Progressive thinking at engine supplier

Last week I attended the 90th anniversary celebration of Mack Boring & Parts Co. in Union, N.J. Mack Boring is one of the leading distributors of marine diesel engines in the U.S., including such names as Scania, Mitsubishi, Isuzu and Yanmar.

Founded by Ed “Mack” McGovern after returning from World War I, the company evolved right along with diesel. Today, the McGovern family is still running the company. Its 70 employees supply marine and industrial engines to a network of 275 dealers.

Hornblower Hybrid Photo by Kathy Bergren Smith

The 90-year-old company’s success can be attributed to its culture of innovation. I have visited many old businesses and often found that their success is attributed to “a tradition of excellence” or “deep roots in the community.” Often that means the “last man standing” or “deep pockets.” At Mack Boring, it is different. It is about being nimble.

So touring Mack Boring’s five-acre facility where technicians assemble engines and gensets to order for commercial marine and military applications was a lesson in the latest thinking in manufacturing that is usually applied at giant corporations.

“We are using the principles of lean manufacturing to shorten the time it takes to assemble an engine,” said Patrick McGovern, the company’s chief operating officer.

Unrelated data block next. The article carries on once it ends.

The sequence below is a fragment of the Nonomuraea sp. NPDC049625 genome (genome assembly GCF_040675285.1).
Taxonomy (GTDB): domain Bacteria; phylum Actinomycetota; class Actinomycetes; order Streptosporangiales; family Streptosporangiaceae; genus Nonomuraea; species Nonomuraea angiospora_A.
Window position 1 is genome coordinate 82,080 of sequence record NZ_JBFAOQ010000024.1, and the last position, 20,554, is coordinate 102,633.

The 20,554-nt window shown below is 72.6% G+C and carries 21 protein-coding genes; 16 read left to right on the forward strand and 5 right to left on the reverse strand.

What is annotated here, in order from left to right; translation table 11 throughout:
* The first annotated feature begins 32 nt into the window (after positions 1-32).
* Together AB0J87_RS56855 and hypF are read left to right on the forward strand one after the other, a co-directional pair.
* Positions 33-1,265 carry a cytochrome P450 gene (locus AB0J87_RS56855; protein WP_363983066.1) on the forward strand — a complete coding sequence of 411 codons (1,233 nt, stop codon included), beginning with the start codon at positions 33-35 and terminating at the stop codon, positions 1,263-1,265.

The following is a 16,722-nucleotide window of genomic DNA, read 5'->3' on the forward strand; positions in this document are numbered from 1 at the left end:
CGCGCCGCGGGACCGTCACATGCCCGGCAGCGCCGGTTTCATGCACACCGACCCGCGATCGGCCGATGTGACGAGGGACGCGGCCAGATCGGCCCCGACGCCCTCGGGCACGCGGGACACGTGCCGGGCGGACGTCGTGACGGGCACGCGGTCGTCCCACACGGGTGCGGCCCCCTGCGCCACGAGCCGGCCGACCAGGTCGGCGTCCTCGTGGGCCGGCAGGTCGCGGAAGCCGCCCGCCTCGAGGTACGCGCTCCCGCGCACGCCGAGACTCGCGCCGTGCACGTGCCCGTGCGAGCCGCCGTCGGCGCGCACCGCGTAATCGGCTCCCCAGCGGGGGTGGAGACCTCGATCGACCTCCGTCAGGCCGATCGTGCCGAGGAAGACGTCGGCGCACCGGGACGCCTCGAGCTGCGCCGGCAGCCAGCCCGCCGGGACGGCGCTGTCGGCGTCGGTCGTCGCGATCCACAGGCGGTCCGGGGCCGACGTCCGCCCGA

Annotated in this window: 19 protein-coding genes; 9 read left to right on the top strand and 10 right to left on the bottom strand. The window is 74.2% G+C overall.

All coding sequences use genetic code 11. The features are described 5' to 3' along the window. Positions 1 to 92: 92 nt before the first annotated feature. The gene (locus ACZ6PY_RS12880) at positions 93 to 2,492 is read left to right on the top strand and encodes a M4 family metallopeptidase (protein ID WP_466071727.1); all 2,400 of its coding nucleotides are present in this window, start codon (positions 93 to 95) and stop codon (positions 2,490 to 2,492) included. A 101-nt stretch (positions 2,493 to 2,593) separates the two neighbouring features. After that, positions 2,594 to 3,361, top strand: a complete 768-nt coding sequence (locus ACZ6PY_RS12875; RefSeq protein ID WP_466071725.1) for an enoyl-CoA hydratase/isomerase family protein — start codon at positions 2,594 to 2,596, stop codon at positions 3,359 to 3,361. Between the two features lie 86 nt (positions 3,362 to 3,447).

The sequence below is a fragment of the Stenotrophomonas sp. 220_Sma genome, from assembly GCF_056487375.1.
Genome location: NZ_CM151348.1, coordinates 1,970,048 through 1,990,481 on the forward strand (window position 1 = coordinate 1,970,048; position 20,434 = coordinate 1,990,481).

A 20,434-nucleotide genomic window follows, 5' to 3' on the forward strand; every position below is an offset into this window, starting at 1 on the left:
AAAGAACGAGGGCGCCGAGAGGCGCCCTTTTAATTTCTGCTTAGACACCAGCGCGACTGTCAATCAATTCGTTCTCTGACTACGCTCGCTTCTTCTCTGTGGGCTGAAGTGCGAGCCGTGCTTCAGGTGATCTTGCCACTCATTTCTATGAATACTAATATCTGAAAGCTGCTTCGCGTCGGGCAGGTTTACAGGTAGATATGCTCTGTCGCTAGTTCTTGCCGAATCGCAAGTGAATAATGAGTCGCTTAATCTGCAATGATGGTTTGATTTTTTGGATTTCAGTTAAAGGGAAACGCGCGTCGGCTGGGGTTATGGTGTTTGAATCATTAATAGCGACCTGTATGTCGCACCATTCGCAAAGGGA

The warehouse is divided into cells with all the tools needed for the job within reach so people don’t wander around looking for stuff. The parts needed to complete an engine rebuild are barcoded and sorted in order of use in the service section of the warehouse. The logistics team boasts turnaround times based on computer-driven efficiencies.

As politicians crisscross the country looking for stories about good manufacturing jobs, they would do well by traveling to New Jersey and visiting places like Mack Boring where U.S. innovation has been at work for generations.

After the plant tour, we got a chance to see a Mack Boring innovative application in action. The company hosted a cruise aboard the 600-passenger Hornblower Hybrid, a diesel-electric hybrid ferry and dinner cruise vessel that operates in New York Harbor.

This very cool boat, which WorkBoat Editor in Chief David Krapf rode on in July and will feature in the October issue of WorkBoat, is outfitted with a pair of Scania engines connected to variable speed induction generators supplied by Mack Boring to provide current to the electric motors. It is quiet and smooth as silk. No matter where you are on board there is not a hint of vibration.

By the end of the day, most of the Mack Boring employees were dancing on the deck of a space age alternative energy hybrid boat as it passed the Statue of Liberty. Only in America.

About the author

Kathy Bergren Smith

Kathy Bergren Smith has been a correspondent with WorkBoat since 2002. She is also a writer and photographer for the Port of Baltimore Magazine covering shipping and port activities. Smith, also a noted commercial and fine art photographer, resides in Annapolis, Md.

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